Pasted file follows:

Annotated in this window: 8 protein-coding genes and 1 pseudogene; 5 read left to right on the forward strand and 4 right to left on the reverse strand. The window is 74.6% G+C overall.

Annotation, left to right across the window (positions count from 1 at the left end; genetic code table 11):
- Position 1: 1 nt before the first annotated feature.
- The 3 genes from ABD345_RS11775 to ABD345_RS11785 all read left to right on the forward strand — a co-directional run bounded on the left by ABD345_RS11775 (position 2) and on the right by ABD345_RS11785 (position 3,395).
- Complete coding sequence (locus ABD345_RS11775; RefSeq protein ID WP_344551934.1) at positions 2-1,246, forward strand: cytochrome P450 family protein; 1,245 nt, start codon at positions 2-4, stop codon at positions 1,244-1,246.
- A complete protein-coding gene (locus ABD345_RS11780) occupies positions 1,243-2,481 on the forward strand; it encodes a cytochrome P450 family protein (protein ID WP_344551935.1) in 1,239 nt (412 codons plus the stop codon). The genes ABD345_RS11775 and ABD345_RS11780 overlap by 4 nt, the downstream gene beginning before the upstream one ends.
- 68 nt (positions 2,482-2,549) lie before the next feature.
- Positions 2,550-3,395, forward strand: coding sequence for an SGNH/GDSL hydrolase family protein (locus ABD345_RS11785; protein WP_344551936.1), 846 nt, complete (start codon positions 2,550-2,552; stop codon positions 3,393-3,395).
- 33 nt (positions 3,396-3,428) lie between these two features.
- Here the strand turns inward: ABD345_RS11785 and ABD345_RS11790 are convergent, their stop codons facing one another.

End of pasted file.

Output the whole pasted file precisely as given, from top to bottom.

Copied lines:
Annotated in this window: 8 protein-coding genes and 1 pseudogene; 5 read left to right on the forward strand and 4 right to left on the reverse strand. The window is 74.6% G+C overall.

Annotation, left to right across the window (positions count from 1 at the left end; genetic code table 11):
- Position 1: 1 nt before the first annotated feature.
- The 3 genes from ABD345_RS11775 to ABD345_RS11785 all read left to right on the forward strand — a co-directional run bounded on the left by ABD345_RS11775 (position 2) and on the right by ABD345_RS11785 (position 3,395).
- Complete coding sequence (locus ABD345_RS11775; RefSeq protein ID WP_344551934.1) at positions 2-1,246, forward strand: cytochrome P450 family protein; 1,245 nt, start codon at positions 2-4, stop codon at positions 1,244-1,246.
- A complete protein-coding gene (locus ABD345_RS11780) occupies positions 1,243-2,481 on the forward strand; it encodes a cytochrome P450 family protein (protein ID WP_344551935.1) in 1,239 nt (412 codons plus the stop codon). The genes ABD345_RS11775 and ABD345_RS11780 overlap by 4 nt, the downstream gene beginning before the upstream one ends.
- 68 nt (positions 2,482-2,549) lie before the next feature.
- Positions 2,550-3,395, forward strand: coding sequence for an SGNH/GDSL hydrolase family protein (locus ABD345_RS11785; protein WP_344551936.1), 846 nt, complete (start codon positions 2,550-2,552; stop codon positions 3,393-3,395).
- 33 nt (positions 3,396-3,428) lie between these two features.
- Here the strand turns inward: ABD345_RS11785 and ABD345_RS11790 are convergent, their stop codons facing one another.